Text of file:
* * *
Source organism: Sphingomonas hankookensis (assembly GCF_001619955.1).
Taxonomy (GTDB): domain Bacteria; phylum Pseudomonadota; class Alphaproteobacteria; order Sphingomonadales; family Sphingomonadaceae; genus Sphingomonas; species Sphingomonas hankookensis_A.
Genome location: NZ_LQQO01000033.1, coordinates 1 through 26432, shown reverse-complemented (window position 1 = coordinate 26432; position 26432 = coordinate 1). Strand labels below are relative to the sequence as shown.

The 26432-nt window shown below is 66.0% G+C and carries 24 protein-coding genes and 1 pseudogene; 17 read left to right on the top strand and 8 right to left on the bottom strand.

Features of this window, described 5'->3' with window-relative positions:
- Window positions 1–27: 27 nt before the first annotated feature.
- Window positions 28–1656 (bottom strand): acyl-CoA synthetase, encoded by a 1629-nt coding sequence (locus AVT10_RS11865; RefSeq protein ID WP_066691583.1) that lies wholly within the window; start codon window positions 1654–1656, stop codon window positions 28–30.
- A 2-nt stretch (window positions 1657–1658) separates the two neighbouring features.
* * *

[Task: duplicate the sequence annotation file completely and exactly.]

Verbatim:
Source organism: Sphingomonas hankookensis (assembly GCF_001619955.1).
Taxonomy (GTDB): domain Bacteria; phylum Pseudomonadota; class Alphaproteobacteria; order Sphingomonadales; family Sphingomonadaceae; genus Sphingomonas; species Sphingomonas hankookensis_A.
Genome location: NZ_LQQO01000033.1, coordinates 1 through 26432, shown reverse-complemented (window position 1 = coordinate 26432; position 26432 = coordinate 1). Strand labels below are relative to the sequence as shown.

The 26432-nt window shown below is 66.0% G+C and carries 24 protein-coding genes and 1 pseudogene; 17 read left to right on the top strand and 8 right to left on the bottom strand.

Features of this window, described 5'->3' with window-relative positions:
- Window positions 1–27: 27 nt before the first annotated feature.
- Window positions 28–1656 (bottom strand): acyl-CoA synthetase, encoded by a 1629-nt coding sequence (locus AVT10_RS11865; RefSeq protein ID WP_066691583.1) that lies wholly within the window; start codon window positions 1654–1656, stop codon window positions 28–30.
- A 2-nt stretch (window positions 1657–1658) separates the two neighbouring features.